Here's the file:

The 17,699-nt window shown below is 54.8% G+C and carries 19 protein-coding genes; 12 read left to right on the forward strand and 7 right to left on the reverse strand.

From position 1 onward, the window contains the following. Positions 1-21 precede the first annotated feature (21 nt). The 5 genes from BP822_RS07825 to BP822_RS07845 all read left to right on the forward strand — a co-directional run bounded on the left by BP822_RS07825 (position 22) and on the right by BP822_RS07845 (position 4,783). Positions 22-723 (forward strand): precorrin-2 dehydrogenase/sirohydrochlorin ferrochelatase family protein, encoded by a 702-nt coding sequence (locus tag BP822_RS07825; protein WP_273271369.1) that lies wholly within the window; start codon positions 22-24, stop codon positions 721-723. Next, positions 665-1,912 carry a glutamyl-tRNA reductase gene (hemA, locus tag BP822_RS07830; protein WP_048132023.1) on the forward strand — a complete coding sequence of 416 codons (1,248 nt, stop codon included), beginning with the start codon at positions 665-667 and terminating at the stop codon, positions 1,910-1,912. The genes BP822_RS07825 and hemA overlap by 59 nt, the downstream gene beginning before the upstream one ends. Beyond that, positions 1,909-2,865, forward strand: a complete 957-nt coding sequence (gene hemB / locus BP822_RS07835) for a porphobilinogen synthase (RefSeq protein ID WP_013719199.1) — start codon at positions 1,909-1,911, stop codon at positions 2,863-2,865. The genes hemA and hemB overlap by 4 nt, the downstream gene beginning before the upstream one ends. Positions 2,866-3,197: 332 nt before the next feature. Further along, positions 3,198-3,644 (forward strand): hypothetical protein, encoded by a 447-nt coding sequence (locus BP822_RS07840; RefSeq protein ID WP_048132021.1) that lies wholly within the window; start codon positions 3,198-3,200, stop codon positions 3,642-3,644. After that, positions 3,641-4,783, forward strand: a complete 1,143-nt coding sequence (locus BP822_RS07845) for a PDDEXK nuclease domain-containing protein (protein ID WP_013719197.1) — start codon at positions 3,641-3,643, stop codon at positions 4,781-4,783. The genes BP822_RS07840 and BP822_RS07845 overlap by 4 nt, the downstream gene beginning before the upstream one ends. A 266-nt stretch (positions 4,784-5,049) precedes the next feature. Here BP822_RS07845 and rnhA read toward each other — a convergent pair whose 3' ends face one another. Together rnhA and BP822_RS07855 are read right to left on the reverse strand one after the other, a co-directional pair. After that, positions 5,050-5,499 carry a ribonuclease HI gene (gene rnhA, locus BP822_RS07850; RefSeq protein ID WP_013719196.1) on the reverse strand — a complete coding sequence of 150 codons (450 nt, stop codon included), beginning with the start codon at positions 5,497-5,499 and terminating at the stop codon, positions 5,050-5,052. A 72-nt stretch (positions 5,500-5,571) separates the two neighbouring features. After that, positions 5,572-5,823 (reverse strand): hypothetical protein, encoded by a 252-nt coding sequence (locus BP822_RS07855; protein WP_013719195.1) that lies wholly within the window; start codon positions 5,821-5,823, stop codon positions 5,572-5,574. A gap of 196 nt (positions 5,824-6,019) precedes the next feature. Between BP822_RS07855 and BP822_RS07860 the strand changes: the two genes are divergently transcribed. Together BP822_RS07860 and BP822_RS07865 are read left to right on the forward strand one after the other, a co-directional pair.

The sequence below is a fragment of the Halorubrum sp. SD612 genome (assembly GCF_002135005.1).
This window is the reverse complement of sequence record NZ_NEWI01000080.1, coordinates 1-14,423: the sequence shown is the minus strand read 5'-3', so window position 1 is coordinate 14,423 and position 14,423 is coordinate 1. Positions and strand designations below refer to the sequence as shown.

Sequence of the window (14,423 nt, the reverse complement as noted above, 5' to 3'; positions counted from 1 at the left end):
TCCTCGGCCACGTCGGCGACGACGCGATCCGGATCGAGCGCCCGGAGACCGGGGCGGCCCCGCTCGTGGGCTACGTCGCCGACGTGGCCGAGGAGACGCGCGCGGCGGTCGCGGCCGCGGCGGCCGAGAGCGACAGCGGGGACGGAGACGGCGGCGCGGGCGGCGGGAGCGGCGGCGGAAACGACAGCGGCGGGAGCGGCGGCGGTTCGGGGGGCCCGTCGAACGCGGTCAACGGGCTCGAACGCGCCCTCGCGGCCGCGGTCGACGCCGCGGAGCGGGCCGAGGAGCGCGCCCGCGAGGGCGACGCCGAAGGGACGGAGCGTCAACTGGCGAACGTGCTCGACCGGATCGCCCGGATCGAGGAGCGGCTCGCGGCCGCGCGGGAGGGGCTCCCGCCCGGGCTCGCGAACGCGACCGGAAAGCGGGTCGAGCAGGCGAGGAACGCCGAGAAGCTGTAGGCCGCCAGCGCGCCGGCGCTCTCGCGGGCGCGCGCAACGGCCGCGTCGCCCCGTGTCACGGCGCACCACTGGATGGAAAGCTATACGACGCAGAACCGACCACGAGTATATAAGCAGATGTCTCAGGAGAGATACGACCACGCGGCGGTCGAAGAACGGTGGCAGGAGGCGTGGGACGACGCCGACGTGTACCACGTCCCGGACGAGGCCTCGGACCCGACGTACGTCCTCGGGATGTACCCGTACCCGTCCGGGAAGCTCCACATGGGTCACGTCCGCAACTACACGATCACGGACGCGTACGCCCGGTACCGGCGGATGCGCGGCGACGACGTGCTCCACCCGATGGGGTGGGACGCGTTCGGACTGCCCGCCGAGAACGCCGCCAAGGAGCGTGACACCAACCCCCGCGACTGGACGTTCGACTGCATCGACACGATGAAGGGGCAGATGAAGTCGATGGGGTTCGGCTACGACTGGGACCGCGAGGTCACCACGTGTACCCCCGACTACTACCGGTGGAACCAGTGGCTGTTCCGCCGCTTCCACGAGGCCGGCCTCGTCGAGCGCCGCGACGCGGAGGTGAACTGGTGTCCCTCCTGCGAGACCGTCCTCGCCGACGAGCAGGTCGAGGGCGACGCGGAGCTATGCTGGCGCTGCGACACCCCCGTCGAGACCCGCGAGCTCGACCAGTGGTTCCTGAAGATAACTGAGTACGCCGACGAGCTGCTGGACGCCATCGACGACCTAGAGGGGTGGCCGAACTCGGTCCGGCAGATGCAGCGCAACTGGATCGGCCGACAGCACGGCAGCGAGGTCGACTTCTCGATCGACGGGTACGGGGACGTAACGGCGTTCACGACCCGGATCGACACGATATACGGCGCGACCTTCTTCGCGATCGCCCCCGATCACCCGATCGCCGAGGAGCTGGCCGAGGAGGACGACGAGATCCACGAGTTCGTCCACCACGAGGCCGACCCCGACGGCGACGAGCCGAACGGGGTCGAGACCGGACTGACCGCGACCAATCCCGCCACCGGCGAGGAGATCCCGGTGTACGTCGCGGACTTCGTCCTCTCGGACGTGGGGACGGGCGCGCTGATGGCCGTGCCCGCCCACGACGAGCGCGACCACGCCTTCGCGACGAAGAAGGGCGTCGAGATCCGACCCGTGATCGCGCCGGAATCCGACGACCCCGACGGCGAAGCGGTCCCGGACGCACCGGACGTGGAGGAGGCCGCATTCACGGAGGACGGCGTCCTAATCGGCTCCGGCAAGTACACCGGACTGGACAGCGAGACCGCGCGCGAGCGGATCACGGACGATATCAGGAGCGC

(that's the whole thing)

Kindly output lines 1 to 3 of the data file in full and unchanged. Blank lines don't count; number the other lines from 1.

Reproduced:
The 17,699-nt window shown below is 54.8% G+C and carries 19 protein-coding genes; 12 read left to right on the forward strand and 7 right to left on the reverse strand.

From position 1 onward, the window contains the following. Positions 1-21 precede the first annotated feature (21 nt). The 5 genes from BP822_RS07825 to BP822_RS07845 all read left to right on the forward strand — a co-directional run bounded on the left by BP822_RS07825 (position 22) and on the right by BP822_RS07845 (position 4,783). Positions 22-723 (forward strand): precorrin-2 dehydrogenase/sirohydrochlorin ferrochelatase family protein, encoded by a 702-nt coding sequence (locus tag BP822_RS07825; protein WP_273271369.1) that lies wholly within the window; start codon positions 22-24, stop codon positions 721-723. Next, positions 665-1,912 carry a glutamyl-tRNA reductase gene (hemA, locus tag BP822_RS07830; protein WP_048132023.1) on the forward strand — a complete coding sequence of 416 codons (1,248 nt, stop codon included), beginning with the start codon at positions 665-667 and terminating at the stop codon, positions 1,910-1,912. The genes BP822_RS07825 and hemA overlap by 59 nt, the downstream gene beginning before the upstream one ends. Beyond that, positions 1,909-2,865, forward strand: a complete 957-nt coding sequence (gene hemB / locus BP822_RS07835) for a porphobilinogen synthase (RefSeq protein ID WP_013719199.1) — start codon at positions 1,909-1,911, stop codon at positions 2,863-2,865. The genes hemA and hemB overlap by 4 nt, the downstream gene beginning before the upstream one ends. Positions 2,866-3,197: 332 nt before the next feature. Further along, positions 3,198-3,644 (forward strand): hypothetical protein, encoded by a 447-nt coding sequence (locus BP822_RS07840; RefSeq protein ID WP_048132021.1) that lies wholly within the window; start codon positions 3,198-3,200, stop codon positions 3,642-3,644. After that, positions 3,641-4,783, forward strand: a complete 1,143-nt coding sequence (locus BP822_RS07845) for a PDDEXK nuclease domain-containing protein (protein ID WP_013719197.1) — start codon at positions 3,641-3,643, stop codon at positions 4,781-4,783. The genes BP822_RS07840 and BP822_RS07845 overlap by 4 nt, the downstream gene beginning before the upstream one ends. A 266-nt stretch (positions 4,784-5,049) precedes the next feature. Here BP822_RS07845 and rnhA read toward each other — a convergent pair whose 3' ends face one another. Together rnhA and BP822_RS07855 are read right to left on the reverse strand one after the other, a co-directional pair. After that, positions 5,050-5,499 carry a ribonuclease HI gene (gene rnhA, locus BP822_RS07850; RefSeq protein ID WP_013719196.1) on the reverse strand — a complete coding sequence of 150 codons (450 nt, stop codon included), beginning with the start codon at positions 5,497-5,499 and terminating at the stop codon, positions 5,050-5,052. A 72-nt stretch (positions 5,500-5,571) separates the two neighbouring features. After that, positions 5,572-5,823 (reverse strand): hypothetical protein, encoded by a 252-nt coding sequence (locus BP822_RS07855; protein WP_013719195.1) that lies wholly within the window; start codon positions 5,821-5,823, stop codon positions 5,572-5,574. A gap of 196 nt (positions 5,824-6,019) precedes the next feature. Between BP822_RS07855 and BP822_RS07860 the strand changes: the two genes are divergently transcribed. Together BP822_RS07860 and BP822_RS07865 are read left to right on the forward strand one after the other, a co-directional pair.

The sequence below is a fragment of the Halorubrum sp. SD612 genome (assembly GCF_002135005.1).